Artistic vision Featured

7:00pm EDT November 24, 2006

What started as a phone call and lunch for Michael Horvitz has culminated in a $258 million construction project at the Cleveland Museum of Art.

“I always loved the museum and considered it a great museum and one of Greater Cleveland’s real world-class assets,” Horvitz says.

His relationship with the institution changed in 1992 when he was appointed to the museum’s board after having lunch with the board president. By 1996, Horvitz was elected president, and in 2001, he was elected to the newly created position of chairman. He’s provided financial and intellectual leadership and helped keep the museum on course during its ongoing $258 million renovation and expansion project.

“Michael Horvitz has played an instrumental — indeed, one could say indispensable — role in shaping the course of the Cleveland Museum of Art over the past decade and more,” says Timothy Rub, the museum’s director. “As president and then chairman of the board of trustees, he has been deeply involved in all of the key decisions that have been made during what can be described, without exaggeration, as one of the most critically important periods in the history of this institution.

“Throughout this process, he has been a thoughtful and passionate advocate both for change — whenever and wherever this was needed — and for the ongoing commitment to excellence that has created the international reputation that the Cleveland Museum of Art enjoys today.”

Horvitz shrugs off any praise for his community service because he sees it as his civic duty.

“I came to the museum not so much from a love of art — though I do love it — but from a sense of civic importance,” Horvitz says.

“No matter where you live, each of us has a responsibility to help the community that has given us the opportunities we all have had. We all have an obligation to improve the social and cultural life of the community in any way you can. There are always people more fortunate than you and less fortunate than you, but we all have an obligation.”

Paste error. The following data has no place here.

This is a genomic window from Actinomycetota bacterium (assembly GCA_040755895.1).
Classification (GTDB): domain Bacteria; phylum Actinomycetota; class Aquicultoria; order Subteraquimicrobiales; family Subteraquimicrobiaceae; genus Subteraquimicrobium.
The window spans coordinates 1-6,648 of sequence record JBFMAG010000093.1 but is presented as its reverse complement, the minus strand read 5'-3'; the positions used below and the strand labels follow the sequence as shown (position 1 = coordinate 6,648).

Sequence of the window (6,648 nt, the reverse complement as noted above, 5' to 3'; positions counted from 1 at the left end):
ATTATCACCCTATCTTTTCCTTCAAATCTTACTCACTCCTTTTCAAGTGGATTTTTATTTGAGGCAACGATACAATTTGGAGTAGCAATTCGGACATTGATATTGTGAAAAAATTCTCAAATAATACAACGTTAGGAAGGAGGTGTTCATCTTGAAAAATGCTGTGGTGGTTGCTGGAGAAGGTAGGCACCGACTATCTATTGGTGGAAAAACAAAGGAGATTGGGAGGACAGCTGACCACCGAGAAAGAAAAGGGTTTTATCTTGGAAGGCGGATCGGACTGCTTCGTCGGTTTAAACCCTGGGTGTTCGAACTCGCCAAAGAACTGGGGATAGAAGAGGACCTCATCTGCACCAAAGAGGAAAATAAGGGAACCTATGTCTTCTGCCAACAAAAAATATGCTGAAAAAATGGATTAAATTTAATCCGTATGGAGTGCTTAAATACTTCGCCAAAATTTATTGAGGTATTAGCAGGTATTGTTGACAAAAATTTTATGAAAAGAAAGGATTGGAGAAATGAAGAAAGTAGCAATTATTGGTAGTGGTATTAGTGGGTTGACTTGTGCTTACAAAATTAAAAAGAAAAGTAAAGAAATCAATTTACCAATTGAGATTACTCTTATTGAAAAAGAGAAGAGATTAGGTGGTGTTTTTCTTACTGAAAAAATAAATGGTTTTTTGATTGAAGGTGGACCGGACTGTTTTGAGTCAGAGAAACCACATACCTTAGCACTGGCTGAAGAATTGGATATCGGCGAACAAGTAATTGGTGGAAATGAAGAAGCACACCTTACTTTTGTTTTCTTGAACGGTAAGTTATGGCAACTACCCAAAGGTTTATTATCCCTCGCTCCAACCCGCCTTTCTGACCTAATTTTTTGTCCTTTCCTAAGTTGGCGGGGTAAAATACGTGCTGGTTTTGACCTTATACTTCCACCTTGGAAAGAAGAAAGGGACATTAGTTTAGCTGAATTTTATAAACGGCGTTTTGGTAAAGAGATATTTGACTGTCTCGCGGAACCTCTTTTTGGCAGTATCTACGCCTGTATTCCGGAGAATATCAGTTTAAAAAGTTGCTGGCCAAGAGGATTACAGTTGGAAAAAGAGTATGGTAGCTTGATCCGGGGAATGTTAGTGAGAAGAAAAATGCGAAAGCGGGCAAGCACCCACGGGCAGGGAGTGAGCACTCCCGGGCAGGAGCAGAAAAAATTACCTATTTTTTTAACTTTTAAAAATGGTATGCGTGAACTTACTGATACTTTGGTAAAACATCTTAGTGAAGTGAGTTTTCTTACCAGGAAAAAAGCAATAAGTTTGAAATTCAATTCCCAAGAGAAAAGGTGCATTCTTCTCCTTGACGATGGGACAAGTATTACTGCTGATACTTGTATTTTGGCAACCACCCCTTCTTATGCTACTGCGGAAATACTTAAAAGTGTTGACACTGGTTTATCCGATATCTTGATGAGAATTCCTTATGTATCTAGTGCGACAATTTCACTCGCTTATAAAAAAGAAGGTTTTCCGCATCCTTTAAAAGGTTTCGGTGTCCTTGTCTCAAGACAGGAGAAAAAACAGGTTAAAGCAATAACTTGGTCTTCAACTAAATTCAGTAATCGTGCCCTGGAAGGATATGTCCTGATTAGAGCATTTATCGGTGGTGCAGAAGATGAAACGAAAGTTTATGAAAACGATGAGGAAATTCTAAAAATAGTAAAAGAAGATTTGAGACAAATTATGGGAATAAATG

Giving back to the community isn’t a one-sided affair. The contributor gets something out of it, too.

“It’s very satisfying,” Horvitz says. “What you get out of it depends on what you put in to it. I think writing a big check can be satisfying in a certain way and has some ego gratification, but getting involved and spending time and effort to help them succeed is a different level of satisfaction.”

Horvitz says the the way to begin is to get involved with something you believe in.

“The starting point is to find something that you are passionate about or think you might become passionate about,” he says. “Do something you feel you can make a difference in. There is no shortage of great causes and organizations, and they all need people.”

One way to start is to get an organization’s annual report, find out who’s on the board of directors and start making contacts to find out how you can help.

While financial support is always welcome, many organizations are short on either leadership or those who have connections within the community to get things done.

“A lot really need the guidance the CEO or businessperson can give them,” Horvitz says. “You do have to have a slightly different mind-set when you work for a nonprofit. It’s easy for a businessperson to try to evaluate something on whether it makes money, but nonprofits are more mission-driven than profit-driven.

“You have to think about the mission and how to organize things.”

Horvitz, who is Of Counsel with the law firm of Jones Day, says the organizational skills CEOs bring are critical to nonprofits, and time has to be made for giving back to the community.

“I understand the pressure today’s CEOs are under,” he says. “There is huge pressure to make the business perform, to make it responsive to the needs of shareholders and the corporation. Clearly, that’s their first priority, but some CEOs fall into the trap of almost using those pressures as an excuse for not getting involved in their own community.

“We all have an obligation to do something. There’s room in everybody’s schedule for nonprofits. The pressure of business is great, and it can easily make you put your civic responsibilities aside. Don’t let that happen.”

HOW TO REACH: Jones Day,; Cleveland Museum of Art,